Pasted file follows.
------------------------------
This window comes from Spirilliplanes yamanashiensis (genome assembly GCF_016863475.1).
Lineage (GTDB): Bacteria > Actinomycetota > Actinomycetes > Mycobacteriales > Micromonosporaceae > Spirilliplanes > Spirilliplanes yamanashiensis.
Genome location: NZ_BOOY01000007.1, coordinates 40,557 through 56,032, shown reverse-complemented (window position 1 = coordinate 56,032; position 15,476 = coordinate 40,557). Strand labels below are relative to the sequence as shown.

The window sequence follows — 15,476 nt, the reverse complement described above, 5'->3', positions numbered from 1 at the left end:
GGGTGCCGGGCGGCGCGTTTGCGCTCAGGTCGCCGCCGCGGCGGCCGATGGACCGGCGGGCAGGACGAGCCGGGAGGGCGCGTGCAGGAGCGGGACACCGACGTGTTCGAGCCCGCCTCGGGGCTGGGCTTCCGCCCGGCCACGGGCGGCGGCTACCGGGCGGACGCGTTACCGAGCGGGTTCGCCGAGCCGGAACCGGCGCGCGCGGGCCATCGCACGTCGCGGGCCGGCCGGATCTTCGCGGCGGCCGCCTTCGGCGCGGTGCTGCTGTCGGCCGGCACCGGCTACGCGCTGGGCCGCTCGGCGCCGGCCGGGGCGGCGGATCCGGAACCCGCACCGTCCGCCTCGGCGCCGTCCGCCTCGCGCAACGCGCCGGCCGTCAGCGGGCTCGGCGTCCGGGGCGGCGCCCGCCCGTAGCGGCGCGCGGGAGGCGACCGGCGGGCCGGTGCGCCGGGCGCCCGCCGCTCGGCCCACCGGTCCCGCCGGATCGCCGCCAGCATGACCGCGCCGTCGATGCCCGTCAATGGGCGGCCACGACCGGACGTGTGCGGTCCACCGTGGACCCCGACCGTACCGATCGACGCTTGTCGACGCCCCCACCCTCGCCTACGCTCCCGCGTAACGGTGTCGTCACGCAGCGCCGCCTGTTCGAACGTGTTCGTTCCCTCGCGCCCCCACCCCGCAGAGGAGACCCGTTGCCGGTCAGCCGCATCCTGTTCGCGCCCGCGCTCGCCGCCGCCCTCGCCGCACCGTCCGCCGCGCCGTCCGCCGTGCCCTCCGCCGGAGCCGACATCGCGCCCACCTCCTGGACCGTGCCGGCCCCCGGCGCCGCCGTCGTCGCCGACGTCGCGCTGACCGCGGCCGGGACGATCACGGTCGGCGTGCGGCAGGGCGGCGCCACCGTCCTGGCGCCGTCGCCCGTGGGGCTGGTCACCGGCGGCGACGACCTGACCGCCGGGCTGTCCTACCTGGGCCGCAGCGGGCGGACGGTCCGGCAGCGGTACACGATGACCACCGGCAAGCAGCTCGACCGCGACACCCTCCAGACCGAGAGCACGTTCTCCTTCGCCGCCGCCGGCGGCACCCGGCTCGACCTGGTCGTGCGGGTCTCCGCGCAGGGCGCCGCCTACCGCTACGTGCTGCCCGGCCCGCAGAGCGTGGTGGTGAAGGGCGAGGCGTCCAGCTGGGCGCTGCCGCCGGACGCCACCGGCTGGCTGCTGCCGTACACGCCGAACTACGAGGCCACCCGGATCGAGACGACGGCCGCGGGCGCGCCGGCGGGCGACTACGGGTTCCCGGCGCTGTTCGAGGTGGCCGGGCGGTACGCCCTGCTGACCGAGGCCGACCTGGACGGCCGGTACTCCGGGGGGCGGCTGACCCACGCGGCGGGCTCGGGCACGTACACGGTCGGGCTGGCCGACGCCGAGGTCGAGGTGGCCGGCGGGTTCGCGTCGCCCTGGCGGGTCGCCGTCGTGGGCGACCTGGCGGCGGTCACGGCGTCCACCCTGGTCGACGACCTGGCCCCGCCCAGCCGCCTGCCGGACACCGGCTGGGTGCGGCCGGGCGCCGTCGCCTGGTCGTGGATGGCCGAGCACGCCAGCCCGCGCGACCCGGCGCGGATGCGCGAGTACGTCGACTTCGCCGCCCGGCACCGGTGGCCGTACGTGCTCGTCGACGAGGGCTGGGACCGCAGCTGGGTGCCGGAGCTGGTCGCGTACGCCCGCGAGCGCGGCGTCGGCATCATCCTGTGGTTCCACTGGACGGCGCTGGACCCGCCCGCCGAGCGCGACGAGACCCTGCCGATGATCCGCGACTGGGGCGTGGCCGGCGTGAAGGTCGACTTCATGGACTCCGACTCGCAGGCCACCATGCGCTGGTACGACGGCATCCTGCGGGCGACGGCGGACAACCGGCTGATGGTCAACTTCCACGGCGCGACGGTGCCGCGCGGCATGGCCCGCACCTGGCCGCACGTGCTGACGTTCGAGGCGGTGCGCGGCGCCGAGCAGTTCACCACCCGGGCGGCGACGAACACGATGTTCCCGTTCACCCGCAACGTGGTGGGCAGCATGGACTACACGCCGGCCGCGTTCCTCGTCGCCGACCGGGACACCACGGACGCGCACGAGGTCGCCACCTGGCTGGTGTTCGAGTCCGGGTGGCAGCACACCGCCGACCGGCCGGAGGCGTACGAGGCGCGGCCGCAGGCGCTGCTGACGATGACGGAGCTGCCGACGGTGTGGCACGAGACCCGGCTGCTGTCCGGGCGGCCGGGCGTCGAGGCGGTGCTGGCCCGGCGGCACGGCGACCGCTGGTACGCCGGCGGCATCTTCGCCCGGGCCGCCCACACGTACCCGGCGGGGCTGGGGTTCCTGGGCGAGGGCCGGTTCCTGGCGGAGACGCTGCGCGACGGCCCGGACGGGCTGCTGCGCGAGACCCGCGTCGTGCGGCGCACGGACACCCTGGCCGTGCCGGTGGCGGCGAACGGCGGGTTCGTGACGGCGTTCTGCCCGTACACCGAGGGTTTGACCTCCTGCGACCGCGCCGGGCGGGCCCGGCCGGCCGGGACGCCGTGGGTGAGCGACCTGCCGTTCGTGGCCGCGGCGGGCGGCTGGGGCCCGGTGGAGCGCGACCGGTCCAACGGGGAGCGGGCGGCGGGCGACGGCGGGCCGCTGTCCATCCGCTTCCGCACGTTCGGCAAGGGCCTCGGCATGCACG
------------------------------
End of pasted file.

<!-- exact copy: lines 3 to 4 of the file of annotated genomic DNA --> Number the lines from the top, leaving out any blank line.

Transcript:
Genome location: NZ_BOOY01000007.1, coordinates 40,557 through 56,032, shown reverse-complemented (window position 1 = coordinate 56,032; position 15,476 = coordinate 40,557). Strand labels below are relative to the sequence as shown.

The window sequence follows — 15,476 nt, the reverse complement described above, 5'->3', positions numbered from 1 at the left end: